Illustration by Charles Bragg
In 1953, Ray Bradbury spent the year living in Ireland writing the screenplay “Moby Dick” for film director John Huston.  Ray’s nights were spent soaking up the local pub culture. Upon returning to America, he was moved to write about the characters he met at his favorite pub, which became the impetus for his book “Green Shadows, White Whale,” and later the play, which debuted in 1988 at the Melrose Theatre, directed by the late Charles Rome Smith.

"The craic is mighty" for the lads at Heeber Finn's pub, in the village of Kilcock, County Kildare, Ireland!  "Falling Upward", relates the adventures and misadventures of these lads, as told by Ray Bradbury.

These boyos team up to save the victims of a horrible traffic collision, make book on their favorite entry in a sprinting competition, and stage a bold rebellion at the local Anglo-Irishman's funeral! But the biggest challenge for the lads, arrives with a band of dark, flamboyant travelers who've come to Ireland for mysterious reasons.  There's something queer about these strangers, and the lads at Heeber Finn's are forced to confront them, ….as well as themselves!

In 2001, “Falling Upward” opened at Theatre West and at the Falcon Theatre, where it set then-records at the box office.  In 2007, in a two-week special engagement with rave reviews and sold out performances at Theatre West , the work’s new and current director Tim Byron Owen, significantly reimagined and reinvented the piece, with a new emphasis on the essential Irishness of the play’s environment and characters over the progression of the narrative’s events. Characters are portrayed in an entirely new way, and the audience is engulfed in the sound of traditional and contemporary Irish songs from the moment it enters the auditorium. It is Owen’s new interpretation of “Falling Upward” (crafted with Mr. Bradbury’s delighted approval) that a new team of producers brings to the El Portal.

In this new production, Garrity is portrayed by Pat Harrington.  The star of Broadway, movies and regional theatre is best known and loved by millions for his comic creations on television, including Dwayne Schneider on “One Day At A Time” and Guido Panzini on “The Jack Paar Show” (57 guest appearances). He was also a regular with Steve Allen, “The Danny Thomas Show” and “Owen Marshall: Counselor At Law.” His films include “Easy Come, Easy Go” (with Elvis), “Move, Over, Darling,” “The President’s Analyst” and “The Candidate.”  His L.A. theatre credits include “The House of Blue Leaves,” “Love Letters,” “Blackout,” “The Pajama Game,” and “Harrington and Storm.” He is the recipient of the Emmy®, Golden Globe and Drama-Logue Awards.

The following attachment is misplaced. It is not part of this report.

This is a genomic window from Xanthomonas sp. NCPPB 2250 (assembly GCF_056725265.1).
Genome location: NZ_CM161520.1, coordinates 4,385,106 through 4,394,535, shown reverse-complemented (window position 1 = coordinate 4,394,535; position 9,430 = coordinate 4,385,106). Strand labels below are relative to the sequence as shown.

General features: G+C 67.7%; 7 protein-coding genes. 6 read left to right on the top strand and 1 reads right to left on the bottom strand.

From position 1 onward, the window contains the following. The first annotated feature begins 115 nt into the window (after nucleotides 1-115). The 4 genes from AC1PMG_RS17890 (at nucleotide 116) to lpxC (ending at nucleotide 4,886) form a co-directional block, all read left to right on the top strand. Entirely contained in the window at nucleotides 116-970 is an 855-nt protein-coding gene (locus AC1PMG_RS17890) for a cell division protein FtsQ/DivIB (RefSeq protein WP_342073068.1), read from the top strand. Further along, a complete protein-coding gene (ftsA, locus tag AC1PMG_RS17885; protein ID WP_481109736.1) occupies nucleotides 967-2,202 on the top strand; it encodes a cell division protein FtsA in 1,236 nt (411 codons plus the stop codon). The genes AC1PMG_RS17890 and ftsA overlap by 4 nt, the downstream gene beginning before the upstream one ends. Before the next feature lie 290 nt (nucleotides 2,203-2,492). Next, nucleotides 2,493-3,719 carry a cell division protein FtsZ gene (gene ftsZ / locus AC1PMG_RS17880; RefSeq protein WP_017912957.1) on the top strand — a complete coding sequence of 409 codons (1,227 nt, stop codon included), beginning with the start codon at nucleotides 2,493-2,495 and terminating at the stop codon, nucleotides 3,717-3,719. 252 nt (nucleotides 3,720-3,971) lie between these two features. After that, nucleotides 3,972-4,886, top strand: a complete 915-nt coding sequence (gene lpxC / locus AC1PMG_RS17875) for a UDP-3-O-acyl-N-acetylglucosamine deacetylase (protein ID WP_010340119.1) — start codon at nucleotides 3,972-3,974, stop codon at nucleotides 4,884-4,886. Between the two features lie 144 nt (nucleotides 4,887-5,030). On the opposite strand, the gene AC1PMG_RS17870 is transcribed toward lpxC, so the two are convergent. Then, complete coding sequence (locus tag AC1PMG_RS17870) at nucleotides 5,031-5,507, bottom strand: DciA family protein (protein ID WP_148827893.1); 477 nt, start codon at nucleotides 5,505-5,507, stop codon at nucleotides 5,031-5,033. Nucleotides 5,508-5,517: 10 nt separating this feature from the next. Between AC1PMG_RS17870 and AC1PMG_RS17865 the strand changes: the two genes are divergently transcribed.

Also in this cast of “Falling Upward” will be Abbott Alexander, Atotesfaye Abdu-Hakim, Walter Beery, David Evans Brandt, Roger Cruz, Tom DeBone, Donald E. Giddings, Austin Grehan, Matthew Hoffman, James Horan, Michael Gough, Michael Lagrimas,  Robert W. Laur, Peter Maloney, Tim Martin, Gavyn Michaels, Donald Moore, Ken O’Malley, Christian Reeve, Mik Scriba, and Philip Sokoloff.

Set design: Jeff Rack. Lighting design: Peter Strauss. Sound Design: Reid Woodbury Jr. Costumes: Kelly Fluker.

Director Tim Byron Owen is a founding member and former board president of The Celtic Arts Center Theater. He directed workshop and developed the acclaimed “Runt” with Michael Philip Edwards, which won a Fringe First at the Edinburgh Festival.  Tim also helmed the international hit “A Night In November,” staring Marty Maguire, at the Celtic Arts Center and the Falcon Theatre, in Los Angeles.   Was nominated for two Ovation Awards (Best Play and Best Performance), earned an L.A. Drama Critics Circle Award for Best Performance and in 2002 Best Production at the Edinburgh Fringe Festival.  In 2002 played two sold out runs at London’s Tricycle Theatre as well as sold out runs at the Gaiety and the Liberty Theater Hall in Dublin. Also, was a hit at the Irish Arts Center Off-Broadway in New York, being held over for a 3 month run in Boston.  Owen founded the Sarah Fulton Group with Nick Cassavetes, which has produced multiple plays and two films, the Emmy-winning “Where’s Jo?” and “A Far Cry From a Distant Land.” Tim directed “Fighting Words,” about Welsh boxer Johnny Owen, which ran twice at the Celtic Arts Center and also the European premier at the Wales Millennium Center in Cardiff.  Tim won a Best Short Film for the Matchstick Man promo at the DGA (Directors Guild Awards) in 2006, and is working on the feature film.

Playwright Ray Bradbury has won many national and international literary awards and remains one of the most popular writers of modern times, with over 30 books and 600 short stories to his credit, as well as numerous plays produced over a span of 44 years, some of them produced under his own banner, Ray Bradbury’s Pandemonium Theatre Company. Its recent “Fahrenheit 451” at Fremont Centre Theatre became L.A.’s second-longest running show (behind “Wicked”). Acclaimed as a master of science fiction, he refers to himself as a writer of fantasy. His newest book, “We’ll Always Have Paris,” is set for publication on January 14, 2009.